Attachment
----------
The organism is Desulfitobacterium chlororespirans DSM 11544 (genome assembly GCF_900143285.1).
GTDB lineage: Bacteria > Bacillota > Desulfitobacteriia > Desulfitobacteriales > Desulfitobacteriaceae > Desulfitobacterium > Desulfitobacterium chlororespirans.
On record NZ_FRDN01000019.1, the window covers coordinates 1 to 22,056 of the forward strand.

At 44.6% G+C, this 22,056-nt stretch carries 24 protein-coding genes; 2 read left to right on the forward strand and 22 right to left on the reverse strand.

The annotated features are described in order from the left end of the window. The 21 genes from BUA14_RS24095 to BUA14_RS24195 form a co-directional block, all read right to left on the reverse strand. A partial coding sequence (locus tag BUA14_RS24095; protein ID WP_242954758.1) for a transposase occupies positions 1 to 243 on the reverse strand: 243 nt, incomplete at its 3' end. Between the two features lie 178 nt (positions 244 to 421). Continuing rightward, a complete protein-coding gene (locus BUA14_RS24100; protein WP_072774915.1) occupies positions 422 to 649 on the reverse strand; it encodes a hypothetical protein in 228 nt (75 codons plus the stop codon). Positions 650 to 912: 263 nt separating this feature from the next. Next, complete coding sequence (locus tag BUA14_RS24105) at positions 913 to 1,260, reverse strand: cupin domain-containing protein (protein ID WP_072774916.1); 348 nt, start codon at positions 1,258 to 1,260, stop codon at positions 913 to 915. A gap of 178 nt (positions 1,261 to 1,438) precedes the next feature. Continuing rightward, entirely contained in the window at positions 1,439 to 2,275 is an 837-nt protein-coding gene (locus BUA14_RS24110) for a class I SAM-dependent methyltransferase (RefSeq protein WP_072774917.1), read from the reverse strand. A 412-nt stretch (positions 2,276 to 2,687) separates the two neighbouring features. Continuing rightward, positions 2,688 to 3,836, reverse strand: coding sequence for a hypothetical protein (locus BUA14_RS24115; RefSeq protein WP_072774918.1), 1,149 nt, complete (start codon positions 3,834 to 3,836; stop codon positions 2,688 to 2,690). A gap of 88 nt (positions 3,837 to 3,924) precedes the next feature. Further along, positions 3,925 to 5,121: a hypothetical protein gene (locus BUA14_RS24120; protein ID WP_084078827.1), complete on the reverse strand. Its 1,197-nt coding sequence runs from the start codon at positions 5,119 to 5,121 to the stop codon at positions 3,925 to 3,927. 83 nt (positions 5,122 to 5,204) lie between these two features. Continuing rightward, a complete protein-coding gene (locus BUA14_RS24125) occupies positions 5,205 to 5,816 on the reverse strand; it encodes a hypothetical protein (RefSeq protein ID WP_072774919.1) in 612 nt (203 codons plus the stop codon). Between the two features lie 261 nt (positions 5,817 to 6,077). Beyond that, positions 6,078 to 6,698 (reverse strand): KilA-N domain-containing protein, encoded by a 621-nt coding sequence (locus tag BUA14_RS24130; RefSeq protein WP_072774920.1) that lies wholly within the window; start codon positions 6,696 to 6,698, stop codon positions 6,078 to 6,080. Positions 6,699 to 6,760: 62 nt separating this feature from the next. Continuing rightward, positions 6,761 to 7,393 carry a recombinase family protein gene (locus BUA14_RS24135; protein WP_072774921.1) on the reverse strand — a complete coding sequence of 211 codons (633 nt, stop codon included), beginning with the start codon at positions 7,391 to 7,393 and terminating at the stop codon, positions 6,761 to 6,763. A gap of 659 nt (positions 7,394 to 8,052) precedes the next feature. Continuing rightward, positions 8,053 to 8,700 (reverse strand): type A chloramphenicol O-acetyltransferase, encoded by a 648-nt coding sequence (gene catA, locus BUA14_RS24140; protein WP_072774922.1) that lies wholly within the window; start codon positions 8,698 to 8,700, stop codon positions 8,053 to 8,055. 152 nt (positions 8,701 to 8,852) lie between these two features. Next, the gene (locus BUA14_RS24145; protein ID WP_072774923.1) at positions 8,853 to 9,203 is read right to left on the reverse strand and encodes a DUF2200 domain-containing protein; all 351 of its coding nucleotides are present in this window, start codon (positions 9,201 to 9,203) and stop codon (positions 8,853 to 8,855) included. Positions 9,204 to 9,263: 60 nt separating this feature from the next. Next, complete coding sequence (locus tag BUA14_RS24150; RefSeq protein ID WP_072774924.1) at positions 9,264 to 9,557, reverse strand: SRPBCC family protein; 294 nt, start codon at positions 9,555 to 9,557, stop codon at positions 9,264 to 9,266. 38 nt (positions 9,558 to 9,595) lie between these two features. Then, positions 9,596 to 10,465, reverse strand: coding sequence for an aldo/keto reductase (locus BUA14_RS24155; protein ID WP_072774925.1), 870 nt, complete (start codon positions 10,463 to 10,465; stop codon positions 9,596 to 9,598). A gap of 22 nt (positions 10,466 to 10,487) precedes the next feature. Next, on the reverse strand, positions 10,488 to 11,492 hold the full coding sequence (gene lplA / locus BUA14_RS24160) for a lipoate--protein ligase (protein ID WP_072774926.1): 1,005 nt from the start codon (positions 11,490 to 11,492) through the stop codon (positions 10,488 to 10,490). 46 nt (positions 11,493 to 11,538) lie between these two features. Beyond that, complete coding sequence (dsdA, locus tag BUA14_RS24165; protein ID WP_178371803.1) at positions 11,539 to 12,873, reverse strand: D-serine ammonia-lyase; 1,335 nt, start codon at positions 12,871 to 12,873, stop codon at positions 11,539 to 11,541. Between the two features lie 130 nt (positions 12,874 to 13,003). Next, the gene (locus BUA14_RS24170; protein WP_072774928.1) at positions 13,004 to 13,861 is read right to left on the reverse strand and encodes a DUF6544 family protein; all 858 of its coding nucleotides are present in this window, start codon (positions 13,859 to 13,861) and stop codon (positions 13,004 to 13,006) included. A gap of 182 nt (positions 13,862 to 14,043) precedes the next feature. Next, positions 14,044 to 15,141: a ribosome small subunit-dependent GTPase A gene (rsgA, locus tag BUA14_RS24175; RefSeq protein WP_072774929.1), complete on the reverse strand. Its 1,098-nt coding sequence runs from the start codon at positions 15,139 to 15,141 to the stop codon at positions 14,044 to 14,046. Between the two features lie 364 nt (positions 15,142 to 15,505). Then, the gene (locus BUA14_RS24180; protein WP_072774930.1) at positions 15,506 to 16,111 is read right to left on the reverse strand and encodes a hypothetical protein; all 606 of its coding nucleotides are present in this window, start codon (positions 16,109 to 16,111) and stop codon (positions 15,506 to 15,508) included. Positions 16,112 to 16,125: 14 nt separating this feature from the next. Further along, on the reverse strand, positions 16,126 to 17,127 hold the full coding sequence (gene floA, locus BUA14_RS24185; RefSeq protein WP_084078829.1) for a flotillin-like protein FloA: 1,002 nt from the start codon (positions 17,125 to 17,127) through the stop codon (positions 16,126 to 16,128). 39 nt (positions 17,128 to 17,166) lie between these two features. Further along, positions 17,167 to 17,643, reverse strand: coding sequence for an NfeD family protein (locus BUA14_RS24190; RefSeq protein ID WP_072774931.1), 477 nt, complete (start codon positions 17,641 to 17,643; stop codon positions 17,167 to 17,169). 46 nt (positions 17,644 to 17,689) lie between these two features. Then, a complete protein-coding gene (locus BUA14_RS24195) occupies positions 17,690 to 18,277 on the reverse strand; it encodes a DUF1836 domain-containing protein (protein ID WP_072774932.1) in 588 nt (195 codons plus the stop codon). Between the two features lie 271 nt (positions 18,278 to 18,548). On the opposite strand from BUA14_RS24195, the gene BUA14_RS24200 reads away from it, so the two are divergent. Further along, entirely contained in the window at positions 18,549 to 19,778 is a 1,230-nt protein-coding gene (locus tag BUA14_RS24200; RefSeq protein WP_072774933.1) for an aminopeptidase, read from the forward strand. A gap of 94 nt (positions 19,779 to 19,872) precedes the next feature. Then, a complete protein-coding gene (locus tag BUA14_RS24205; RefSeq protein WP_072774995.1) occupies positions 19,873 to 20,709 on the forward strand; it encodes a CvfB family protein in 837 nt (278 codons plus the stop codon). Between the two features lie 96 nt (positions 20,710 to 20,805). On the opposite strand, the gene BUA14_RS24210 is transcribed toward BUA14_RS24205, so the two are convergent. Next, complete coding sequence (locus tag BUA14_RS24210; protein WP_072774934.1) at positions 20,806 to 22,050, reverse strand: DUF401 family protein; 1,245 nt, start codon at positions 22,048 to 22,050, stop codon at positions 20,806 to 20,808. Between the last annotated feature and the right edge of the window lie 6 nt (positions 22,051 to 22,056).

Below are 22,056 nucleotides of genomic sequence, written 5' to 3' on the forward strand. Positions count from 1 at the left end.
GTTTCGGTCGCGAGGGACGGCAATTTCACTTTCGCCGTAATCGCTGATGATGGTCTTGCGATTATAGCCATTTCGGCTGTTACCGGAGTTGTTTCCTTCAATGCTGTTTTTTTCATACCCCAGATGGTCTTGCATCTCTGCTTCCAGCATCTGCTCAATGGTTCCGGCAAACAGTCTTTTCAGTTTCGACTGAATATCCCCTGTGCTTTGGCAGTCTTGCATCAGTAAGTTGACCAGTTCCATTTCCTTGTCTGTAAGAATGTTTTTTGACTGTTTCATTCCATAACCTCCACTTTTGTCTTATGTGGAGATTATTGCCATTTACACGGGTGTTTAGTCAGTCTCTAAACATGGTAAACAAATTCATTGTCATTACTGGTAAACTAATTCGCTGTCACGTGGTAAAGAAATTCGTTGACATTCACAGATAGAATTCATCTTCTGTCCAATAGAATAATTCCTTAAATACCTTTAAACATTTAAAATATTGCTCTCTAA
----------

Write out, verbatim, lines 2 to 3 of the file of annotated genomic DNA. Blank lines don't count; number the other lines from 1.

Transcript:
GTDB lineage: Bacteria > Bacillota > Desulfitobacteriia > Desulfitobacteriales > Desulfitobacteriaceae > Desulfitobacterium > Desulfitobacterium chlororespirans.
On record NZ_FRDN01000019.1, the window covers coordinates 1 to 22,056 of the forward strand.